The Unitec-hosted Uni Shorts ran on the weekend, delivering excellence to disappointingly small audiences amid a few jokey comments about what it takes to get students out of bed on a wet weekend.
The opening panel, rather optimistically scheduled for a 9.30am start, offered up producer and director David White (Shihad: Beautiful Machine, I Kill), actor and prolific writer Thomas Sainsbury, VFX supervisor and filmmaker Lakshman Anandanayagam, and writer-director Max Currie (Everything We Loved), the latter making his third industry panel appearance in two weeks.
Unitec’s Dorthe Scheffmann did the wrangling honours with the panellists briefed to talk to the predominantly student audience about their lives, careers, what got them started and the roads taken so far. All the speakers were engaging, entertaining and – with the exception of Anandanayagam, who’d had the good sense to qualify as a doctor before getting into the screen industry – impoverished throughout much of their careers to date.
As it turns out, love is blind and that urge to create (“an annoying yapping dog” as Currie described it) often seemed to have trumped the realities of life, such as taking day jobs to pay the bills. “I’m basically a hobo with a laptop,” claimed Currie.
Despite the different paths taken into the industry (some of which involved tertiary-level study, some of which didn’t) the advice based on experience was similar from all the panelists. Nobody said “Don’t do it!” but all acknowledged that, eventually, there was more to life than being a starving artist – not that any of them had set out to become starving artists.
Common themes included coming to terms with the arrogance of youth and the ridiculously unrealistic expectations people had had of their first ideas and first drafts, and a couple of practical suggestions. One: fail fast, by working on smaller projects rather than aiming for a feature straight out of the gate. Two: in the words of Nike, just do it.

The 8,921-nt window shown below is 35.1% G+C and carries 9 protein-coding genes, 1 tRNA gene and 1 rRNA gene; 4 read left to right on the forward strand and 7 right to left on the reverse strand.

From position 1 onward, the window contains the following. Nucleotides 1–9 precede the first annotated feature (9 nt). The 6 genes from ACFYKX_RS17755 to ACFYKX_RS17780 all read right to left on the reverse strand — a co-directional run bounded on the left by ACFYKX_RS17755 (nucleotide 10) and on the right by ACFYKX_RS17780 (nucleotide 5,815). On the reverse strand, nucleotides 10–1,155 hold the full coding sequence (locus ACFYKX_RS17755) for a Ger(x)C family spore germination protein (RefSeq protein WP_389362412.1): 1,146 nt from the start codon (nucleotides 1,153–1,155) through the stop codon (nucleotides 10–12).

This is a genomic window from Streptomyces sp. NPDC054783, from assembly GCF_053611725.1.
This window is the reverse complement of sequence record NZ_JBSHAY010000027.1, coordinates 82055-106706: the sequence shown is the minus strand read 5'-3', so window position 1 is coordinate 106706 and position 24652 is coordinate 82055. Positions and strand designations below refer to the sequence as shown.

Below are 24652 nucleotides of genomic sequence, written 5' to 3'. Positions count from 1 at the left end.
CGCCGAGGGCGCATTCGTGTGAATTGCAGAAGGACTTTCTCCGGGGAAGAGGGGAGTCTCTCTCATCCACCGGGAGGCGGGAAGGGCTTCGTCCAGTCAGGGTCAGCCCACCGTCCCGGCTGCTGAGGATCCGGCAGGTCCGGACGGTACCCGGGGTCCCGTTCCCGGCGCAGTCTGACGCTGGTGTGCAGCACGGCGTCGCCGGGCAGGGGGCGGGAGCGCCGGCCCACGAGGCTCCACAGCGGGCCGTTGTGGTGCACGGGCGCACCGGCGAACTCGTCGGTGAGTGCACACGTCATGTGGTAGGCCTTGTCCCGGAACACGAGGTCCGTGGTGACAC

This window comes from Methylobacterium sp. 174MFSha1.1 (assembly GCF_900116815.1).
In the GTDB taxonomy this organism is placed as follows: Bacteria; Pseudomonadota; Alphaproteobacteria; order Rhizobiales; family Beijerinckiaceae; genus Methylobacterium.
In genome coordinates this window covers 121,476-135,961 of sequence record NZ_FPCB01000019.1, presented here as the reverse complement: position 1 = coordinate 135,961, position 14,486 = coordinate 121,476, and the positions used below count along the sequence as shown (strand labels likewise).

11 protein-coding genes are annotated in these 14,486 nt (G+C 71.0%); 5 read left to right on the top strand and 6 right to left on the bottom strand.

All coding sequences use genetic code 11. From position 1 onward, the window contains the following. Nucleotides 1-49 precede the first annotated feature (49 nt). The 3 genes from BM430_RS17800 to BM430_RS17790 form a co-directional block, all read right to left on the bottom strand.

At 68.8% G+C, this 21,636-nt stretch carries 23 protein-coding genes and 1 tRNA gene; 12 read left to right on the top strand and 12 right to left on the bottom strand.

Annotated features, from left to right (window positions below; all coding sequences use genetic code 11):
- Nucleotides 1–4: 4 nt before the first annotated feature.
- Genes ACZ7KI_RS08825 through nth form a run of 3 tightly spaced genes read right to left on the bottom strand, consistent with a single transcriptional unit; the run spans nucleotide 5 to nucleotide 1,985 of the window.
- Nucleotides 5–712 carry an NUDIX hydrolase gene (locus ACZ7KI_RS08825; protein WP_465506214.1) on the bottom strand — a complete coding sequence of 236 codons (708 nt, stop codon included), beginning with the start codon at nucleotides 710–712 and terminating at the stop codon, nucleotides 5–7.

While patience has rarely been regarded as a virtue by those young enough to afford it, it’s annoying to discover that there really is no substitute for experience. Practice makes you better, if not perfect.
All the panel members spoke of the huge number of jobs they’d done for the experience and little if any financial return. All acknowledged the importance of having done those jobs in bringing them to a position where they were now getting paid work and, more importantly, were good enough at what they did to deserve that pay.
The 30 or 40 plays Sainsbury has written, the weekly YouTube videos he’s made and uploaded; the years Currie spent making weekly segments for Queer Nation and writing and storylining on SPP’s Shortland Street; the number of TVCs and MVs Anandanayagam has seen through post; the productions White worked on as caterer, grip, AD (“I’ve got a loud voice”) … all honed the panelists respective crafts.
Thomas Sainsbury’s Frugal Personal Security
Wrapping up with practical tips Sainsbury recommended learning to separate one’s creative self from one’s ego, so getting notes wasn’t such a painful experience. Anandanayagam suggested everyone learn to make really good coffee, because there’s no better way to impress a potential client. White recommended being really nice to your case officer at WINZ, “because you’re going to need them for years”!